In response to our inquiry as to whether audit committees understood the importance of this communication, interviewees told us that while some committees educated themselves on these issues, partners have invested significant time educating audit committees as to the meaning of the summary. Overall communications between auditors and audit committees may have also changed as a result of recent standards, and some firms have developed more formal processes for reporting to the committees.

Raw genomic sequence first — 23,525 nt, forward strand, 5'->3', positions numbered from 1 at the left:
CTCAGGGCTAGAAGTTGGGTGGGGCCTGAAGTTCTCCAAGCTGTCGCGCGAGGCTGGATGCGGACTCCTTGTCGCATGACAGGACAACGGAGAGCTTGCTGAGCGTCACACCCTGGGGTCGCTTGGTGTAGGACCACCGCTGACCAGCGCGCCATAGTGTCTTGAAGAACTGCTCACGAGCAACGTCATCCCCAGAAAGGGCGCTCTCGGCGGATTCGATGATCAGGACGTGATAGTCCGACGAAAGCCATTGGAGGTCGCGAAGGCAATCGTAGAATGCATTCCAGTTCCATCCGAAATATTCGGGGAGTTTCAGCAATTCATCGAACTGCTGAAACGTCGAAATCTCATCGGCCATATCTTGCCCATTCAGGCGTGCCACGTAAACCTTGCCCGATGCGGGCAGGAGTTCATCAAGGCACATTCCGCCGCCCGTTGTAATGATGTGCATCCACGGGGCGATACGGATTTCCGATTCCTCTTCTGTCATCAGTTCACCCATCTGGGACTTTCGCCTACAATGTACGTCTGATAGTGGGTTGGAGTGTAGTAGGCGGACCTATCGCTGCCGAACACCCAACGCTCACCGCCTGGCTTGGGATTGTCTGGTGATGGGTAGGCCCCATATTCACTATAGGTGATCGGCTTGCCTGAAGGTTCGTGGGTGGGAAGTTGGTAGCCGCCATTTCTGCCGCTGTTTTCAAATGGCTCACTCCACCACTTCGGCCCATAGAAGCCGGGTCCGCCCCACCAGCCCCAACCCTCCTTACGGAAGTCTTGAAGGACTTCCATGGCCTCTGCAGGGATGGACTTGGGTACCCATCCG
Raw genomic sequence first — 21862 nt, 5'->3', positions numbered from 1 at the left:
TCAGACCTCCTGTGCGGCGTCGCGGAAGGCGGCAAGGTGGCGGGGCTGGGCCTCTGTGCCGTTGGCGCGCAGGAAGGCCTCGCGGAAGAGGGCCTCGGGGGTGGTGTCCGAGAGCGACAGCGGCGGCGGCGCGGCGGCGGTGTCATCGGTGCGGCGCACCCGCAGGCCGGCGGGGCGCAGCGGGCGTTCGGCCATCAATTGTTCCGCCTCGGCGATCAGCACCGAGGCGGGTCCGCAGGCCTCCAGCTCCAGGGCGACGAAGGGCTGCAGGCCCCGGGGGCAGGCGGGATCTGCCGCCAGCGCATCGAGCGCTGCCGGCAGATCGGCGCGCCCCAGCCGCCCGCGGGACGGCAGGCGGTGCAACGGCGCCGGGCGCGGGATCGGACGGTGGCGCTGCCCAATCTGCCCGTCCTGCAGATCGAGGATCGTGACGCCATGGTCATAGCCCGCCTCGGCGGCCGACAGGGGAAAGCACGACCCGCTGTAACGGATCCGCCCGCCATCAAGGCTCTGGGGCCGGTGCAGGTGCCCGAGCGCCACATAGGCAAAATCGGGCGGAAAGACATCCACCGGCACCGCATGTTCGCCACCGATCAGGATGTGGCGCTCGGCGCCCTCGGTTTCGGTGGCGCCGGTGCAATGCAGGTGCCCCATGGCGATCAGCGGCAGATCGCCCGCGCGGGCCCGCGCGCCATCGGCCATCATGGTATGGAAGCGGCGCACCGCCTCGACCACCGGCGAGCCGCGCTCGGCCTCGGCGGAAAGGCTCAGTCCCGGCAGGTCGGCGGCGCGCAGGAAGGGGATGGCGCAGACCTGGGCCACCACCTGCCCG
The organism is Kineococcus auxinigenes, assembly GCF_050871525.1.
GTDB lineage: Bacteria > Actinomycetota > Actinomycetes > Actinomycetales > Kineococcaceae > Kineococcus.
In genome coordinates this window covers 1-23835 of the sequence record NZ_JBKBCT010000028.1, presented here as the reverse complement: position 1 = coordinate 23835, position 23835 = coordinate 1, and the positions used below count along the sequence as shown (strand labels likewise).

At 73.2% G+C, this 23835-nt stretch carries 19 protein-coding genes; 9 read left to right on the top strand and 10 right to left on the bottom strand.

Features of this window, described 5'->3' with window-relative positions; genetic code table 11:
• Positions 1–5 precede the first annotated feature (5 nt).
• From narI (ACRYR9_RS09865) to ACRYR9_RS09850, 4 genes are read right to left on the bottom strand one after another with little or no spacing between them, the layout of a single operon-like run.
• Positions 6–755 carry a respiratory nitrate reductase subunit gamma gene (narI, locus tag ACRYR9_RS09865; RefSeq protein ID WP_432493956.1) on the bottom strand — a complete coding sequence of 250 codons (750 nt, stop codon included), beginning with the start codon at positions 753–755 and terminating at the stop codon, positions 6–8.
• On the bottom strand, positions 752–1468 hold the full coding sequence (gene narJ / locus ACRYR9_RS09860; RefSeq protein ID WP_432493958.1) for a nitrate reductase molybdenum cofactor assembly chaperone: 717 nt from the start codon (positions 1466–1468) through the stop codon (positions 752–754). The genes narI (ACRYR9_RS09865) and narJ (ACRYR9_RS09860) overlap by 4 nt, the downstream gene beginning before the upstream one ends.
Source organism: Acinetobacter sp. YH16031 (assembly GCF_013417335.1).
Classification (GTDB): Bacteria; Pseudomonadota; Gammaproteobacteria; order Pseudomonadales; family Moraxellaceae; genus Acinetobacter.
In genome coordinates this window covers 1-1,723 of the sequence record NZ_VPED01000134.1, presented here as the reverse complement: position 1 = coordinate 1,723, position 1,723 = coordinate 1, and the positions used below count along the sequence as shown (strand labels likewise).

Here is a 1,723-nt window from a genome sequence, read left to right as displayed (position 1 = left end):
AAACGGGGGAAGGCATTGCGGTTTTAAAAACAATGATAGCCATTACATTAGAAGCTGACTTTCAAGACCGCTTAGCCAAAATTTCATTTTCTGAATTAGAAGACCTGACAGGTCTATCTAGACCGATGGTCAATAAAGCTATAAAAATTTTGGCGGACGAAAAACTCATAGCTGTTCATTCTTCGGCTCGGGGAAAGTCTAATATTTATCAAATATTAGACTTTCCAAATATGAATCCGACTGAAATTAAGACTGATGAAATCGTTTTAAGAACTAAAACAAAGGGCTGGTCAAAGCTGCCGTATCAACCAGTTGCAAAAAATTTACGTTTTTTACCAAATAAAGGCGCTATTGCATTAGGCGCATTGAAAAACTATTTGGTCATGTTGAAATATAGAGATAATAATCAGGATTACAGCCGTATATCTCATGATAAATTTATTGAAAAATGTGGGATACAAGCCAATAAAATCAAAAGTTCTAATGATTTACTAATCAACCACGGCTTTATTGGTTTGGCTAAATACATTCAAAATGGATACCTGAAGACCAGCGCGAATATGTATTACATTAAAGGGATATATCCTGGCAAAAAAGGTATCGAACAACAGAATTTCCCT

The general opinion among the partners we interviewed seems to be that SAB 99 and SAS 89 have had a major positive impact on the audit process. Although in most cases changes have not been reflected in current workpaper procedures, the culture of the audit has changed through firm training, discussion, and supervision.

Mary B. Curtis, PhD, is an assistant professor, and Thomas Hayes a doctoral candidate, both at the University of North Texas, Denton.

Gary Illiano, CPA
Grant Thornton LLP